Among UPSC aspirants, philosophy is becoming a more and more popular optional. Among all the elective subjects offered by the UPSC, it is known for having the shortest syllabus. Additionally, candidates from practically any background can choose it and succeed as long as the appropriate effort is made. Continue reading to find out more regarding the philosophy optional in the civil services mains exam, including preparation tips, resources to consult, the curriculum, IAS test top performers, and more.

Since it’s one of the simplest UPSC optional subjects, philosophy may be prepared quickly with the right approach. Students typically think of philosophy as anything theoretical with no application, yet it is actually a very creative and logical field. It is the ideal optional for the IAS examination due to its condensed syllabus that largely stays the same. With the appropriate approach, one can easily achieve 300 or more marks.

Philosophy Optional Paper I

  1. History and Problems of Philosophy 1. Plato and Aristotle : Ideas; Substance; Form and Matter; Causation; Actuality and Potentiality.
  2. Rationalism (Descartes, Spinoza, Leibniz); Cartesian Method and Certain Knowledge; Substance; God; Mind-Body Dualism; Determinism and Freedom.
  3. Empiricism (Locke, Berkeley, Hume) : Theory of Knowledge; Substance and Qualities; Self and God; Scepticism.
  4. Kant: Possibility of Synthetic a priori Judgments; Space and Time; Categories; Ideas of Reason; Antinomies; Critique of Proofs for the Existence of God.
  5. Hegel : Dialectical Method; Absolute Idealism.
  6. Moore, Russell and Early Wittgenstein : Defence of Commonsense; Refutation of Idealism; Logical Atomism; Logical Constructions; Incomplete Symbols; Picture Theory of Meaning; Sying and Showing.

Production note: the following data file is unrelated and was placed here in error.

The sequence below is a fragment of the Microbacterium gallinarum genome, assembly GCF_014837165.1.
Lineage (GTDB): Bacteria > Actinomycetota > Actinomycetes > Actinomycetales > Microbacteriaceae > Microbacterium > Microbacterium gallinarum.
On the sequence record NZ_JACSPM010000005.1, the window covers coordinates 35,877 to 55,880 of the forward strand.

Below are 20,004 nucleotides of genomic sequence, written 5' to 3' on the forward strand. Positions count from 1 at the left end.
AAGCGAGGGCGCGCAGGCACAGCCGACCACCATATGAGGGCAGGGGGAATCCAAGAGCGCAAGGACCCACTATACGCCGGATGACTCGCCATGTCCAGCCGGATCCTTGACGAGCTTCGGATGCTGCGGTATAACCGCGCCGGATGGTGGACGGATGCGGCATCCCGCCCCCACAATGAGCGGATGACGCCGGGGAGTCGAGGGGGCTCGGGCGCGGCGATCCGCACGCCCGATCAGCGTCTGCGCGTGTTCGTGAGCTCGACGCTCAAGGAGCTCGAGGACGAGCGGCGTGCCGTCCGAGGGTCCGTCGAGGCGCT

7. Logical Positivism : Verification Theory of Meaning; Rejection of Metaphysics; Linguistic Theory of Necessary Propositions.
  8. Later Wittgenstein : Meaning and Use; Language-games; Critique of Private Language.
  9. Phenomenology (Husserl): Method; Theory of Essences; Avoidance of Psychologism.
  10. Existentialism (Kierkegaard, Sarte, Heidegger): Existence and Essence; Choice, Responsibility and Authentic Existence; Being-in-the-world and Temporality.
  11. Quine and Strawson : Critique of Empiricism; Theory of Basic Particulars and Persons.
  12. Carvaka : Theory of Knowlegde; Rejection of Transcendent Entities.
  13. Jainism : Theory of Reality; Saptabhanginaya; Bondage and Liberation.
  14. Schools of Buddhism : Prat Ityasamutpada; Ksanikavada, Nairatmyavada.
  15. Nyaya—Vaiesesika : Theory of Categories; Theory of Appearance; Theory of Pramana; Self, Liberation; God; Proofs for the Existence of God; Theory of Causation; Atomistic Theory of Creation.
  16. Samkhya; Prakrit; Purusa; Causation; Liberation.
  17. Yoga; Citta; Cittavrtti; Klesas; Samadhi; Kaivalya.
  18. Mimamsa: Theory of Knowlegde.
  19. Schools of Vedanta : Brahman; Isvara; Atman; Jiva; Jagat; Maya; Avida; Adhyasa; Moksa; Aprthaksiddhi; Pancavidhabheda.
  20. Aurobindo: Evolution, Involution; Integral Yoga.

Philosophy Optional Paper II

  1. Socio-Political Philosophy 1. Social and Political ldeals : Equality, Justice, Liberty. 2. Sovereignty : Austin, Bodin, Laski, Kautilya. 3. Individual and State : Rights; Duties and Accountability. 4. Forms of Government : Monarchy; Theocracy and Democracy. 5. Political Ideologies: Anarchism; Marxism and Socialism. 6. Humanism; Secularism; Multi-culturalism. 7. Crime and Punishment : Corruption, Mass Violence, Genocide, Capital Punishment. 8. Development and Social Progress. 9. Gender Discrimination : Female Foeticide, Land and Property Rights; Empowerment. 10. Caste Discrimination : Gandhi and Ambedkar.
  2. Philosophy of Religion 1. Notions of God : Attributes; Relation to Man and the World. (Indian and Western). 2. Proofs for the Existence of God and their Critique (Indian and Western). 3. Problem of Evil. 4. Soul : Immortality; Rebirth and Liberation. 5. Reason, Revelation and Faith. 6. Religious Experience : Nature and Object (Indian and Western). 7. Religion without God. 8. Religion and Morality. 9. Religious Pluralism and the Problem of Absolute Truth. 10. Nature of Religious Language : Analogical and Symbolic; Cognitivist and Non-cognitive.

UPSC Philosophy Optional Syllabus PDF